The bad news is that soccer injuries are a part of playing the game, unfortunately. The good news is that there is plenty that you can do to improve your chances of avoiding soccer injuries altogether. You can never 100% protect yourself, but if you pay attention to the areas that tend to get hurt, you will help yourself a lot.
The best mindset that you can adapt to get better here is one that is proactive and not just reactive. The proactive athlete does not wait to get hurt, they understand the dangers and do something to minimize those risks. The reactive athletes wait for the injury to knock at the door.
The proactive soccer will most likely have the least number of soccer injuries. The reason is that you attune your mind to look for the problems early on. Most injuries are like light bulbs in the sense that they flicker before they blow. There are almost always flickering signs that something is wrong.
Overarching Catagories of Soccer Injuries
A sprain is when a ligament is damaged from stretching or twisting in a violent manner that causes a lot of pain but often does not lead to dislocation. Sprains are common in the game of soccer, especially to the ankle and knee joints.
Muscle strains can occur as grade 1, grade 2 and grade 3 strains. A pull and a strain are the same things. Usually, when people say a pull, they are referring to grade 2 or 3, and when they say strain, they are talking about a minor injury Muscle strains are when muscle fibers and tissue begin to tear apart.
Grade 1 – Mild damage to fibers at less than 5%. Can often be played through at the risk of further soccer injuries.
Grade 2 – More extensive damage is done, but it is not a complete rupture. With a grade two strain using the muscle is often very difficult for a while.
Grade 3 – Complete rupture of the muscle. To heal it often requires surgery. There will be no playing for a while after this soccer injury.
More severe and painful than a muscle strain is an actual fracture. Common fractures for soccer injuries include:
- Avulsion Fracture
- Compound Fracture
- Spiral Fracture
- Stress fractures
Fractures require splints, boots and or casts to heal because the bone and muscle surrounding it need to be immobilized. Casting often lasts for 6-8 weeks for soccer injuries.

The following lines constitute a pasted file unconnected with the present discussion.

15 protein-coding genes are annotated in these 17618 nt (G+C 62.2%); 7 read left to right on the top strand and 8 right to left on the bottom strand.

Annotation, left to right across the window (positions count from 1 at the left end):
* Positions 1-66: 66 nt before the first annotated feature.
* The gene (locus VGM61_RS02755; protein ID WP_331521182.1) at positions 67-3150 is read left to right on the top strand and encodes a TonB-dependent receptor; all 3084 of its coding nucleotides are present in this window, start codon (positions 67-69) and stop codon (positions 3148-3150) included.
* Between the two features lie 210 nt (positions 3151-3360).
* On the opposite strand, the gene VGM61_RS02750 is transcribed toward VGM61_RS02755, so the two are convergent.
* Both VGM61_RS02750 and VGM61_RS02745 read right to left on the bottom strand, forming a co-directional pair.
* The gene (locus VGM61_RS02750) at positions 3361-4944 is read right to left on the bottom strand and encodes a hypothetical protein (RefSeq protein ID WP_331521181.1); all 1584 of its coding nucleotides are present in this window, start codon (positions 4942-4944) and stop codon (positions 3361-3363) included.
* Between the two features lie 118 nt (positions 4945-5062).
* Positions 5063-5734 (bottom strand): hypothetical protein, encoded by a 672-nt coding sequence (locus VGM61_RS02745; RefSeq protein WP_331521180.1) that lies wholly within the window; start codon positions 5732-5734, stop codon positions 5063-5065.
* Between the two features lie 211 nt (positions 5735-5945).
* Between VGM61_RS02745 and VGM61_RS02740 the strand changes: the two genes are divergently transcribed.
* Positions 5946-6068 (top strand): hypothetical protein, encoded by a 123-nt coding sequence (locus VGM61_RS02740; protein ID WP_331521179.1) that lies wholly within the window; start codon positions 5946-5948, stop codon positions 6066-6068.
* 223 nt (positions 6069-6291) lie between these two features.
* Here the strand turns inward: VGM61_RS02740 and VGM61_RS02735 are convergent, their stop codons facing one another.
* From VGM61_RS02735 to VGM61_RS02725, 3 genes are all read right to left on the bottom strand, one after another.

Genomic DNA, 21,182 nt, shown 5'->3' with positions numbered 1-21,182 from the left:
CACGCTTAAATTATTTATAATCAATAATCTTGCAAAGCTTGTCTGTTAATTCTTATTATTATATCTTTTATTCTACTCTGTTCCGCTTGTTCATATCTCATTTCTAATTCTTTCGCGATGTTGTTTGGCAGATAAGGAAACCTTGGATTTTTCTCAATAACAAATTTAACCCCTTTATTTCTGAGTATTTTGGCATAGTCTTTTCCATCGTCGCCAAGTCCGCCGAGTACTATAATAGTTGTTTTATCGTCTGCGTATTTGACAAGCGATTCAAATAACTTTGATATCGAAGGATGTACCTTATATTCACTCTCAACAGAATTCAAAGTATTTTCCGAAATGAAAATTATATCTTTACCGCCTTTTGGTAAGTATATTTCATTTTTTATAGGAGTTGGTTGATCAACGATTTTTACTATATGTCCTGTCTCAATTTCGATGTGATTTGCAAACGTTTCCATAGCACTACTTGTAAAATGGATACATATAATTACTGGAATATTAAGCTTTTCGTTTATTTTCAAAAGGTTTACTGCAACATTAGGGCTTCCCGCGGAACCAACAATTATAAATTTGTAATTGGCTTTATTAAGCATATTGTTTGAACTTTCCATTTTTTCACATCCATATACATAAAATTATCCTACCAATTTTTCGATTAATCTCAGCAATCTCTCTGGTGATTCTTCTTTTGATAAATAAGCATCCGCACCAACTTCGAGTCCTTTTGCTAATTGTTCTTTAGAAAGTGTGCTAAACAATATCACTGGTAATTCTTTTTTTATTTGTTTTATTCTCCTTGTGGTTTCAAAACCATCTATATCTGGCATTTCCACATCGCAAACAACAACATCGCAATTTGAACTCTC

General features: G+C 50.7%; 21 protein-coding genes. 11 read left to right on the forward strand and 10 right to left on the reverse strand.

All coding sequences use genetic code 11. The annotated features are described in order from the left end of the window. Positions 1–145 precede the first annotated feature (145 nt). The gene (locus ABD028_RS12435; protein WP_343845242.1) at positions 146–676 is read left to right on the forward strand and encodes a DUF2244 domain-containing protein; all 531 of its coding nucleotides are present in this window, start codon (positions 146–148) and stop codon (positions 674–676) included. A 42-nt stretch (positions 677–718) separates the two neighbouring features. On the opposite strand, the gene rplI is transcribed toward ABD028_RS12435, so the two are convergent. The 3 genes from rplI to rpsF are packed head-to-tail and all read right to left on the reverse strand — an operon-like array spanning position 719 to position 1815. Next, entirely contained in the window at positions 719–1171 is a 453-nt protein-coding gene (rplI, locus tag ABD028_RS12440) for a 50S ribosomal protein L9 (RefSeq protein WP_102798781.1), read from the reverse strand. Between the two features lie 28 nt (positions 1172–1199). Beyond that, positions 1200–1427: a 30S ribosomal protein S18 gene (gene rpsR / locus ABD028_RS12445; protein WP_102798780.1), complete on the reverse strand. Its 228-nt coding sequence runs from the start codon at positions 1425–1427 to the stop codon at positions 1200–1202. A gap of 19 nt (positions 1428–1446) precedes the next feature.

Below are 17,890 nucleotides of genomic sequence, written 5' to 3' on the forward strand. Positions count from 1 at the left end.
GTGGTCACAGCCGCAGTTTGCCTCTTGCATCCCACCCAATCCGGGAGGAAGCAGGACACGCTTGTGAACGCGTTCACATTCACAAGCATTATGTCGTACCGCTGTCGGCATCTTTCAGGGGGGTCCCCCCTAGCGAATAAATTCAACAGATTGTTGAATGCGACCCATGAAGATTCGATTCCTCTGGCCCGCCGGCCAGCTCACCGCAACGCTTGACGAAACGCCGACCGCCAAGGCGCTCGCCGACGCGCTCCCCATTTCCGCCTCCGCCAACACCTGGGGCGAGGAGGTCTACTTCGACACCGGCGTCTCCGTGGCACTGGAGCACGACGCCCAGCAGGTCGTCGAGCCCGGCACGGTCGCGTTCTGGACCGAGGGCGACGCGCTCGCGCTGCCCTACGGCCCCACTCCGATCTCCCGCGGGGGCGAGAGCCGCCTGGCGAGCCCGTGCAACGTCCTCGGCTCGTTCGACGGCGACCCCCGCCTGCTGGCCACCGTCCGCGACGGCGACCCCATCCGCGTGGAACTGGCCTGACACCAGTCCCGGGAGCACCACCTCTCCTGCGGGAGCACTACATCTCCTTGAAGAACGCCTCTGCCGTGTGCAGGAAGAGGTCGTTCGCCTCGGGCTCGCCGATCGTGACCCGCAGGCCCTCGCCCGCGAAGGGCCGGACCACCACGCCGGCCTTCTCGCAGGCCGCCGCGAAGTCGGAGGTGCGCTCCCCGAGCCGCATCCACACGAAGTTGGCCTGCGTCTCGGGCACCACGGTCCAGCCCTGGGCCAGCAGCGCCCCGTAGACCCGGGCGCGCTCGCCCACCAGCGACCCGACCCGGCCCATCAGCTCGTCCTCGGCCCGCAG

After the cast is taken off, there is another 2 – 4 month period of rehab that takes place because of atrophy. When you don’t use a muscle, you lose it! When you have a cast the surrounding tissues automatically lose strength. To play soccer again, you must gain this back.
Soccer is a pretty dangerous sport when it comes to head injuries. There is a lot of head to head, and foot to head collisions. The problem with concussions is that most soccer players want to try and play through them, but doing so can be harmful long-term consequences to this.
The other danger in these head injuries is that they can create cuts bruises and gashes that create a lot of swelling and bleeding. Many of these require stitches and are at risk of infection due to grass and dirt.
Specific Soccer Injuries
Shin splints are an overuse lower leg injury that occurs when you do a lot of running and jumping on harder surfaces. This injury can harm soccer players during colder temperatures when the ground is harder or when playing indoor soccer on gym floors.
The pain from shin splints goes down the shaft of the tibia bone. The problem with shin splints in soccer is that it can make you less aggressive on offense due to the fear of taking a tackle. Shin splints hurt to touch never mind being kicked or taking on a slide tackle.
The keys to preventing this soccer injury include:
- Wearing the right soccer cleats for your feet
- Strengthening tibialis anterior
- Strengthening calves
- Stretching calves
When you have shin splints, it often starts out with tight muscles surrounding your lower leg. These tight muscles begin pulling on the fascia that is connected to the bone, and the deterioration begins. A good massage will help to rub out the tension in all of the areas so that you can move freely again without pain.